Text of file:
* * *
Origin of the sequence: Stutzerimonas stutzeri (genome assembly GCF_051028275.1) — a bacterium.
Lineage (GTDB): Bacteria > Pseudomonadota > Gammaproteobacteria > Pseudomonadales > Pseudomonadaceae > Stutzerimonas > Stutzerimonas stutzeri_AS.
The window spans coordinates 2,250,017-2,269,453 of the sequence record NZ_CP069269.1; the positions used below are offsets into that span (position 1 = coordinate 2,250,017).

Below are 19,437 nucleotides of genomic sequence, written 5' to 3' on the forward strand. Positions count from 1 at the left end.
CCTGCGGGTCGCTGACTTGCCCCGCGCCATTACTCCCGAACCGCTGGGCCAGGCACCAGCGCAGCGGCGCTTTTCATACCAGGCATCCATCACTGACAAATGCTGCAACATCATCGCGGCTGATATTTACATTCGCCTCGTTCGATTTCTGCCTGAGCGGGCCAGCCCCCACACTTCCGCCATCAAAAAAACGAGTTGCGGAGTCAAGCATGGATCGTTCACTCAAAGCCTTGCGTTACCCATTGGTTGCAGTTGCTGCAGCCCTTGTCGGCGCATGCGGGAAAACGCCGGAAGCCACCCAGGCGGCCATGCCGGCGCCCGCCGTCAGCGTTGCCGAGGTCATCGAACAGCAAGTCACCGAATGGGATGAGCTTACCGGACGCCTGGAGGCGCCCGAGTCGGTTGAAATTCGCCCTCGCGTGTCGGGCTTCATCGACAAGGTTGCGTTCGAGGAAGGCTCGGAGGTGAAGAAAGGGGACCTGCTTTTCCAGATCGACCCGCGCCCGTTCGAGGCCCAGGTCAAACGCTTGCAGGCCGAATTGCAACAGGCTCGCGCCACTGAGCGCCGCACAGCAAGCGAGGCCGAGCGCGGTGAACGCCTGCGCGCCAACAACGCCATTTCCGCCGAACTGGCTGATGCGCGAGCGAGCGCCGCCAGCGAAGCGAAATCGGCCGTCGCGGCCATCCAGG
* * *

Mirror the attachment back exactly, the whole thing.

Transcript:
Origin of the sequence: Stutzerimonas stutzeri (genome assembly GCF_051028275.1) — a bacterium.
Lineage (GTDB): Bacteria > Pseudomonadota > Gammaproteobacteria > Pseudomonadales > Pseudomonadaceae > Stutzerimonas > Stutzerimonas stutzeri_AS.
The window spans coordinates 2,250,017-2,269,453 of the sequence record NZ_CP069269.1; the positions used below are offsets into that span (position 1 = coordinate 2,250,017).

Below are 19,437 nucleotides of genomic sequence, written 5' to 3' on the forward strand. Positions count from 1 at the left end.
CCTGCGGGTCGCTGACTTGCCCCGCGCCATTACTCCCGAACCGCTGGGCCAGGCACCAGCGCAGCGGCGCTTTTCATACCAGGCATCCATCACTGACAAATGCTGCAACATCATCGCGGCTGATATTTACATTCGCCTCGTTCGATTTCTGCCTGAGCGGGCCAGCCCCCACACTTCCGCCATCAAAAAAACGAGTTGCGGAGTCAAGCATGGATCGTTCACTCAAAGCCTTGCGTTACCCATTGGTTGCAGTTGCTGCAGCCCTTGTCGGCGCATGCGGGAAAACGCCGGAAGCCACCCAGGCGGCCATGCCGGCGCCCGCCGTCAGCGTTGCCGAGGTCATCGAACAGCAAGTCACCGAATGGGATGAGCTTACCGGACGCCTGGAGGCGCCCGAGTCGGTTGAAATTCGCCCTCGCGTGTCGGGCTTCATCGACAAGGTTGCGTTCGAGGAAGGCTCGGAGGTGAAGAAAGGGGACCTGCTTTTCCAGATCGACCCGCGCCCGTTCGAGGCCCAGGTCAAACGCTTGCAGGCCGAATTGCAACAGGCTCGCGCCACTGAGCGCCGCACAGCAAGCGAGGCCGAGCGCGGTGAACGCCTGCGCGCCAACAACGCCATTTCCGCCGAACTGGCTGATGCGCGAGCGAGCGCCGCCAGCGAAGCGAAATCGGCCGTCGCGGCCATCCAGG